Dr. Ian Ralby, CEO, IR Consilium”Despite all the esoteric laws and whimsical nuances of maritime issues, fishing vessel tagging is a fundamental issue of sovereignty. African countries should have exclusive control over resources in their own territory, and complete control over how foreign entities can use their names and reputations to interfere with other countries’ resources. While this is a growing problem amid a long list of maritime governance challenges facing the African continent, it is one that can be solved with sufficient will and consistent adoption of good practice. It seems that no continent has suffered more from the devastating effects of IUU fishing – on food security, food sovereignty, marine environmental sustainability, and the rule of law – than Africa. Therefore, reclaiming control of the African flag and making it less accessible to high-risk operators will simultaneously help safeguard African sovereignty and reduce IUU fishing opportunities in Africa and around the world.”

Full report Active Highlight: Use of the African Flag Registry by High-Risk Operators – available in French and English from

Distributed by the APO Group on behalf of TMT.

Editor’s Note:
Images: © TM Tracking available here via dropbox

Active Highlight: Use of the African Flag Registry by High-Risk Operators
Report PDF in English –
Report PDF en Francais –

Media Contact:
Larissa Clark
TMT Communication
[email protected]
+47 468 52672

Social media:
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IR Council Twitter:

About TMT:
is a Norwegian non-profit organization that provides national fisheries authorities and international organizations with fisheries intelligence, analysis and capacity building, targeting reductions in illegal fishing and broader improvements in marine governance.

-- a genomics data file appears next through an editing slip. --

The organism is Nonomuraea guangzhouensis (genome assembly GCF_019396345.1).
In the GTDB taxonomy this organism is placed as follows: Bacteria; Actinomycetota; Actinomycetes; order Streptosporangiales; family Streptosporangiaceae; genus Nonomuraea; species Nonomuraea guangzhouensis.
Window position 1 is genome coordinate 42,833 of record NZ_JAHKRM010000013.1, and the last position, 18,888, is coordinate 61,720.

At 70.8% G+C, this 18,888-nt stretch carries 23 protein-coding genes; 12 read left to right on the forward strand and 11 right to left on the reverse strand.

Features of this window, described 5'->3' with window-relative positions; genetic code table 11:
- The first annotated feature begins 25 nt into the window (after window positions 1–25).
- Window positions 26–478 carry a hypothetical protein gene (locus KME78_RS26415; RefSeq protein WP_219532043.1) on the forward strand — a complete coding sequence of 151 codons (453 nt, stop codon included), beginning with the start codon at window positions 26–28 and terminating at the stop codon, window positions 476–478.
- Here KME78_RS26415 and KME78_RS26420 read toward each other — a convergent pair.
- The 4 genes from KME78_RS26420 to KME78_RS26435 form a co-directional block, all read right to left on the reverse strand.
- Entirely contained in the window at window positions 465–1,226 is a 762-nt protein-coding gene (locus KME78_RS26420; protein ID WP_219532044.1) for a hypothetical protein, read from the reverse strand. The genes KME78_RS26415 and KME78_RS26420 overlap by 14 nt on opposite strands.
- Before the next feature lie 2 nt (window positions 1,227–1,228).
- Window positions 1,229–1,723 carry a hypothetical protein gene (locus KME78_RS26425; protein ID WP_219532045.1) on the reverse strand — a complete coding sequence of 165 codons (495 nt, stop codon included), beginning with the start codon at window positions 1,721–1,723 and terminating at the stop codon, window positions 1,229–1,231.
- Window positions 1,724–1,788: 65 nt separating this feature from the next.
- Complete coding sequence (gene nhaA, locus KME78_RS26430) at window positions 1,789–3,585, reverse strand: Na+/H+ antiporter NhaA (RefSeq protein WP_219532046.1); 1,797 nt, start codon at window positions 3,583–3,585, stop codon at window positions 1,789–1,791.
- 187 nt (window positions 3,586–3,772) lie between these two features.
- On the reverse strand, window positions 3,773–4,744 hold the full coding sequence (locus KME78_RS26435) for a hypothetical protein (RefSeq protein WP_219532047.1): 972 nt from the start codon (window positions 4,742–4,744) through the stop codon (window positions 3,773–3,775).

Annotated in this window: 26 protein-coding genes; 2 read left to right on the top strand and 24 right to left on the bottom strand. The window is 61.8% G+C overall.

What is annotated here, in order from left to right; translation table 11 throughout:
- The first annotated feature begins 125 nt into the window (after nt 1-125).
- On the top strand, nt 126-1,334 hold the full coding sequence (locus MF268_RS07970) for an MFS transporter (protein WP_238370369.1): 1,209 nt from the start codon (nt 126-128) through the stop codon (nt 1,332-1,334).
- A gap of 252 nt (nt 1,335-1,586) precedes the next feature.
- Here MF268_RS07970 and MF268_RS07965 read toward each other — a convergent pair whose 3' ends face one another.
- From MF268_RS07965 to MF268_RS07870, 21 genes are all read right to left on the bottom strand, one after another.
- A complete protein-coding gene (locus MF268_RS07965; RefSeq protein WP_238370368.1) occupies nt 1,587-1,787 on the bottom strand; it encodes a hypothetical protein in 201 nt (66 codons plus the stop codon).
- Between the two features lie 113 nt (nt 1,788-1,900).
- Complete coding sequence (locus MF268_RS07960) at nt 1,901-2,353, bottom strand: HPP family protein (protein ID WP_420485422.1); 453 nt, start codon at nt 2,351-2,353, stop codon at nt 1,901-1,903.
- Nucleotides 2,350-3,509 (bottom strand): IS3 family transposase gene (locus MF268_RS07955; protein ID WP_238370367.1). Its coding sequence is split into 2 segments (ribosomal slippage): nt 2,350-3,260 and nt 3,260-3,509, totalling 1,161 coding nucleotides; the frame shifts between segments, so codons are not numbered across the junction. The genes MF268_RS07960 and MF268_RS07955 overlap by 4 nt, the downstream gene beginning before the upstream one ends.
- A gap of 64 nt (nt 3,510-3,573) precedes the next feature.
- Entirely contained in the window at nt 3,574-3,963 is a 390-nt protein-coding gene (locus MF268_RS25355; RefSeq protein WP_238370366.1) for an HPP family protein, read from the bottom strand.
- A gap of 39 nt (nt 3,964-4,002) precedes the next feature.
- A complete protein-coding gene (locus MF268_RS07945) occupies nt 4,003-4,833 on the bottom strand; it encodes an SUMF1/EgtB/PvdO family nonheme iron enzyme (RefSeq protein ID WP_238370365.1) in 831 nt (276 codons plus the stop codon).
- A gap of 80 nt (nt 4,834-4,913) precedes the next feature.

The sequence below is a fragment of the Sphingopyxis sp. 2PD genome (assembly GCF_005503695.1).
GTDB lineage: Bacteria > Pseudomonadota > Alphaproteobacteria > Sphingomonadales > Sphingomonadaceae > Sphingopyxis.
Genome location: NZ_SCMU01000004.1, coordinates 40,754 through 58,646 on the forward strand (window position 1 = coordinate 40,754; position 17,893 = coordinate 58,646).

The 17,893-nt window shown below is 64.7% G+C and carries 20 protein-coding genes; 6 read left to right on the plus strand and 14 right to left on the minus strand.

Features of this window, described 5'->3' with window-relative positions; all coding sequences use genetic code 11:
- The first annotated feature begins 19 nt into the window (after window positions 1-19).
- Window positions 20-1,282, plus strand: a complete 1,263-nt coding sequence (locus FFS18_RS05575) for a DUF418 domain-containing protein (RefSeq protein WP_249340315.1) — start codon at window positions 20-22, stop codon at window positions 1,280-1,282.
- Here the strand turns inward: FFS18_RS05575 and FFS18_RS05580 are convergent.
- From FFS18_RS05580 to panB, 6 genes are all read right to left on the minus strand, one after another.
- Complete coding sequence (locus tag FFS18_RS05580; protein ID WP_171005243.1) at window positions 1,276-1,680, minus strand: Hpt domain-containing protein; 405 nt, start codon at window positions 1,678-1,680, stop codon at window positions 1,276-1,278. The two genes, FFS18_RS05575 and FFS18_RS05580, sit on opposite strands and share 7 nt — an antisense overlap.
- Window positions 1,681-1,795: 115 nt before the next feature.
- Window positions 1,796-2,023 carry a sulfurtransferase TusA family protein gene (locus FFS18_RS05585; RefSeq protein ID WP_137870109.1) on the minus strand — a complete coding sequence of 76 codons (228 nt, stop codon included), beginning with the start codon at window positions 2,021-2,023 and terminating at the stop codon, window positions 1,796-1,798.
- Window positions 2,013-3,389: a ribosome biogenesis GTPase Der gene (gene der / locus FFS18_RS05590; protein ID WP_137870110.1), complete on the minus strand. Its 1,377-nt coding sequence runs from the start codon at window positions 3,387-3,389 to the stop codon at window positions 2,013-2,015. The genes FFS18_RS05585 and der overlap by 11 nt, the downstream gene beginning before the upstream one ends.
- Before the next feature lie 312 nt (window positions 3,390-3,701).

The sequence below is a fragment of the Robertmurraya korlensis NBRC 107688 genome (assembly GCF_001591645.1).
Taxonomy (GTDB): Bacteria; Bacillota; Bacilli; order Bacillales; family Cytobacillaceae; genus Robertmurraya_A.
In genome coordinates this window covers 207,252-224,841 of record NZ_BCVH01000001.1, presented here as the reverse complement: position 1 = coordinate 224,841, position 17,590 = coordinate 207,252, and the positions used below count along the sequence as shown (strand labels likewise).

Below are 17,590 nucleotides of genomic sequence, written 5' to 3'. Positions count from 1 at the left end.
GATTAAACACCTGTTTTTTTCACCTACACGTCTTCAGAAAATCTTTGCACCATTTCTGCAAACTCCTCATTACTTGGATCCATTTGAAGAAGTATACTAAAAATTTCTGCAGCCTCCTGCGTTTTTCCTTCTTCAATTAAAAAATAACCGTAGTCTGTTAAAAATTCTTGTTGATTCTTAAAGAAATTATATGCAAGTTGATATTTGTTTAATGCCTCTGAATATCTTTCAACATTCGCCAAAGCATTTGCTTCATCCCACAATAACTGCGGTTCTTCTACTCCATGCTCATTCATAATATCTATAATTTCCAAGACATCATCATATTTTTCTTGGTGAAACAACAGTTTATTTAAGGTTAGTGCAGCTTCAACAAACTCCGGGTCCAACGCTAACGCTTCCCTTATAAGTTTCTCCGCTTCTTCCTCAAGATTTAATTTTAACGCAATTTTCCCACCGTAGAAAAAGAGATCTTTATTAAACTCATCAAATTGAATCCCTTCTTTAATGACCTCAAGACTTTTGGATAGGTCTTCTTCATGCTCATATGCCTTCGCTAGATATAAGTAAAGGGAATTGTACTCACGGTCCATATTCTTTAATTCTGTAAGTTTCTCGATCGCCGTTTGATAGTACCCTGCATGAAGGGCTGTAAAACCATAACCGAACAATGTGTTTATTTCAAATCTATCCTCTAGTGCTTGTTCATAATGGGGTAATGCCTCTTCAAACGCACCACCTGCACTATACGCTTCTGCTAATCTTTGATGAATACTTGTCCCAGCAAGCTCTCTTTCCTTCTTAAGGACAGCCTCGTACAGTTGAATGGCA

About the IR Council:
IR Council
is a collection of experts from various disciplines who are committed to tackling complex problems and advancing peace, security, stability and prosperity.

Active Highlight: Use of the African Flag Registry by High-Risk Operators is the second Spotlight summary published by TMT. The Spotlight Report was developed by TMT and its partners to highlight operational practices, legal loopholes and enforcement gaps that illegal fishing operators can and can exploit to access fishery resources, ports and markets, and to evade sanctions. Each Spotlight features scenarios based on analysis of actual operations and illegal fishing cases, leveraging TMT’s extensive field experience dealing with illegal fishing and related crimes internationally. Developed to support all marine and fisheries stakeholders, each Spotlight briefing addresses the heart of the matter, uncovering where the risks lie in fisheries operations towards closing law enforcement gaps and increasing transparency in global fisheries.

The first Spotlight directive checked Exploitation of Corporate Structure by Illegal Fishing Operators

This Press Release has been issued by APO. Content is not monitored by the Business Africa editorial team and is not content that has been vetted or validated by our editorial team, evidence readers or fact checkers. The publisher is fully responsible for the contents of this announcement.

African Flag Registration Exploited by High-Risk Fishing Operators – New Report